Sharjah floods: Volunteers wear PPE gear to prevent infections from sewage-tainted waters

Following the country's heaviest recorded rainfall, hospitals and clinics throughout the UAE have witnessed a surge in waterborne illnesses


Mazhar Farooqui

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Published: Tue 23 Apr 2024, 5:10 PM

Last updated: Tue 23 Apr 2024, 9:52 PM

Volunteers assisting in flood relief efforts in Sharjah are now wearing personal protective equipment (PPE) as they deliver vital supplies to neighbourhoods inundated with sewage-tainted water. This precautionary step comes after several volunteers fell ill and required hospitalisation over the weekend.

Following the country's heaviest recorded rainfall, hospitals and clinics throughout the UAE have witnessed a surge in waterborne illnesses.

In Sharjah, the situation is particularly challenging, prompting volunteers to undergo tetanus vaccinations and take medicines to mitigate the risk of bacterial infections before venturing into contaminated waters.

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Now, they have added PPE to their essential gear. Muneer Pandiyala, a volunteer at India Cultural Forum (ICF) said they have received 1,000 PPE kits from their parent body, Markaz Dubai yesterday, out of which 300 have already been handed out to volunteers including Sharjah Police. “These kits are proving invaluable in our relief efforts as they provide complete bodily protection and can be worn for up to six hours in water,” he said.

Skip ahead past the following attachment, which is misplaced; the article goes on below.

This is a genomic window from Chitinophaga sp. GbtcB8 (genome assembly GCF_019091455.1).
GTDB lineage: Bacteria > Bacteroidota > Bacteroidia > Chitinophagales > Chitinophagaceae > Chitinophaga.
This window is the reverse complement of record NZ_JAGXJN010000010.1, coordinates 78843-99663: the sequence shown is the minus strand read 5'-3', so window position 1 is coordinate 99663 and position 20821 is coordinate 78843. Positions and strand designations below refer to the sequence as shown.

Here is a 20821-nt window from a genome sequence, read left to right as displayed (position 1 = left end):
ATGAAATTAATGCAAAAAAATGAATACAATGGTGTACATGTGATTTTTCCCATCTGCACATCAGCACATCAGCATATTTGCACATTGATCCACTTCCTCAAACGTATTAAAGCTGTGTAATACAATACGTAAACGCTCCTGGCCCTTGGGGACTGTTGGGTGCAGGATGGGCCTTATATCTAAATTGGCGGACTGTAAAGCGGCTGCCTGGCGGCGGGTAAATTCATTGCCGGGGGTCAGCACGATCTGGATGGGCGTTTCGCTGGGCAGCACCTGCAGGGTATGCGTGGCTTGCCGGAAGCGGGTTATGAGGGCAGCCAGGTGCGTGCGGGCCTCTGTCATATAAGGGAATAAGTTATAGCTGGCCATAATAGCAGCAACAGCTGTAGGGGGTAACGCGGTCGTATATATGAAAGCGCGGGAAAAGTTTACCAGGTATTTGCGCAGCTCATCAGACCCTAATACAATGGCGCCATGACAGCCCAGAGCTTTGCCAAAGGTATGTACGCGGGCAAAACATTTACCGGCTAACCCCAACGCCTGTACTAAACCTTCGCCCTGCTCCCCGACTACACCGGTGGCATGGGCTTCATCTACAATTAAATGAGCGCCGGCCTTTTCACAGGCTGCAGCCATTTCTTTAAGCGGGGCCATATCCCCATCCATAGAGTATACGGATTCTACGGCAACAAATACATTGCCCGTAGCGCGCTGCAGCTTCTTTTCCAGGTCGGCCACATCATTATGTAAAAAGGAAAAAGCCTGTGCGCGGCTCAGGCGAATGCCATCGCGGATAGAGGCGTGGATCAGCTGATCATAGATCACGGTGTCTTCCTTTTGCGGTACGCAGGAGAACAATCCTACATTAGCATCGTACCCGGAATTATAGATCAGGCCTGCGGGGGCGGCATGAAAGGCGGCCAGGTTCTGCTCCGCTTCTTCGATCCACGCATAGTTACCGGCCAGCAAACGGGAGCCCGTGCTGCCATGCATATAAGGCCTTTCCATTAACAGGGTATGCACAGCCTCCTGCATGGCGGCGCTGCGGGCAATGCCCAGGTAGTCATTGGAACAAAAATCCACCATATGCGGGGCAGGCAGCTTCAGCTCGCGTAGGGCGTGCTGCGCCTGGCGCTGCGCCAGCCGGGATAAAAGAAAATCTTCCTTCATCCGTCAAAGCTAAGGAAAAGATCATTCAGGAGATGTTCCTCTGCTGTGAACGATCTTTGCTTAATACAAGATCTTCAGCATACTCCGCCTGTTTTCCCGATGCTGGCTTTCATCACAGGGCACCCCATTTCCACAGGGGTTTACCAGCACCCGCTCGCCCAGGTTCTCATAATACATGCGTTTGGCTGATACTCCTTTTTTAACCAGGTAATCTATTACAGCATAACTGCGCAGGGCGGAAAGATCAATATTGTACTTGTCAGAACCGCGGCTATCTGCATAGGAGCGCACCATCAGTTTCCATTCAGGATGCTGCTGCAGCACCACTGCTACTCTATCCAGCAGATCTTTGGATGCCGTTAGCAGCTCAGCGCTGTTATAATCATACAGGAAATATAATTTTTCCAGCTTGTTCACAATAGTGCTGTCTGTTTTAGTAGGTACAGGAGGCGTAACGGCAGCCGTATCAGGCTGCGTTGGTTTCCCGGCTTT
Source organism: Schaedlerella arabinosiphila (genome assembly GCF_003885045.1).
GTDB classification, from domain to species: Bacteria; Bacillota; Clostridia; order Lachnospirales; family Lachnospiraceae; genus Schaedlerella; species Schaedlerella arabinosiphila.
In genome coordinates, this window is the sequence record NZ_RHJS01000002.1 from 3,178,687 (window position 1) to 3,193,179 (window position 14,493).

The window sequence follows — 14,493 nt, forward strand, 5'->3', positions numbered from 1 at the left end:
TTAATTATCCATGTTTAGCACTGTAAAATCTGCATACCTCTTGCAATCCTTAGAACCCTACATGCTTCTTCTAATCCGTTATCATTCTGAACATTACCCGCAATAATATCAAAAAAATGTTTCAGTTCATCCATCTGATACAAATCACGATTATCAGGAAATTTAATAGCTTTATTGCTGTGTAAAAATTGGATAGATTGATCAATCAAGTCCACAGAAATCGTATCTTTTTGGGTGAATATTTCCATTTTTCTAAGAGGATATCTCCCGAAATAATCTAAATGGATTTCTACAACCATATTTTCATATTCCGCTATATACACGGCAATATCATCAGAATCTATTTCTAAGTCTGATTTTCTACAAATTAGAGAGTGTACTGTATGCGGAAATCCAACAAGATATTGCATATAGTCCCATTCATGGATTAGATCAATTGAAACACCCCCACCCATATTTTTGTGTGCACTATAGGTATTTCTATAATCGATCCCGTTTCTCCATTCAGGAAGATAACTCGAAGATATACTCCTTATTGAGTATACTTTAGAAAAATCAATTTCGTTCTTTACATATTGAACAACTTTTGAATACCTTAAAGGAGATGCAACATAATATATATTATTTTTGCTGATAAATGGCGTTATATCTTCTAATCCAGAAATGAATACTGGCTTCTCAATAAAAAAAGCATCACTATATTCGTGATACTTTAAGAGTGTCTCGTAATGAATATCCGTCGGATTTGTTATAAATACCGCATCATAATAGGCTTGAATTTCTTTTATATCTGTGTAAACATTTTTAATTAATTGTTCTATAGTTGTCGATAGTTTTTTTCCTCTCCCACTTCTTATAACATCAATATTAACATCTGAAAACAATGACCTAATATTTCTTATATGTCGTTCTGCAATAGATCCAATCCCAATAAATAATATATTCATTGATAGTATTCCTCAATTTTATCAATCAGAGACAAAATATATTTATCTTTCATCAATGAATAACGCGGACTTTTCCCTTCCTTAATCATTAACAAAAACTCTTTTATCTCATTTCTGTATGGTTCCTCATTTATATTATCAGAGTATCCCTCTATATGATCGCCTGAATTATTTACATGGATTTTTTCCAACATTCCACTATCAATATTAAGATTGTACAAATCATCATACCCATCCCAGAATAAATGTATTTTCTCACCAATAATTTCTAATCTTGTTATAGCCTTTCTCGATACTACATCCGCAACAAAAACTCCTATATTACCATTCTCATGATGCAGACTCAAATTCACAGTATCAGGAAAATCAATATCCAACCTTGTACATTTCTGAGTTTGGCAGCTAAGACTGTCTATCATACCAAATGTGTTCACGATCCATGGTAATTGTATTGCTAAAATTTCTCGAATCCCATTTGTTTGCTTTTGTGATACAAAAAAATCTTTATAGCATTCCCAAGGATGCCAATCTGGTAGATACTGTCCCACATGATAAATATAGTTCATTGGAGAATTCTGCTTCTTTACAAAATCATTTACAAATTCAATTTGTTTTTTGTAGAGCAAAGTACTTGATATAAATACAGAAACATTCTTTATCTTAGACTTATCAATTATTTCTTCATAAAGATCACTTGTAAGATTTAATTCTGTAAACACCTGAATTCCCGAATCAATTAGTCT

In response to urgent demands, the Rainsupport WhatsApp Group has also procured nearly 430 PPE kits for volunteers in the past two days. "Some smaller volunteer groups have requested for PPE kits from us and we are hoping to keep aside a few for them," stated a group member.

In Ajman, the Samantha Kerala Sunni Students Federation (SKSSF) has urgently sought 75 PPE units. "We have reports of many volunteers falling sick after spending hours without protection," the federation stated.

Since yesterday, trucks have been seen draining foul-smelling sewage-contaminated waters, tinged dark olive green, from affected areas in Sharjah such as Jamal Abdul Nasser Street, Al Wahda, and sections of Al Majaz. Despite these efforts, the situation remains grim. WhatsApp support groups are full with pleas for help from families who have fallen ill.

"We are a family of 10 members, including kids, and everyone is falling ill with symptoms such as high fever, vomiting and diarrhoea," wrote one individual in the group.

In response to the health crisis, several doctors and clinics have intensified their efforts, offering free medical aid, consultations, and advice to those affected.


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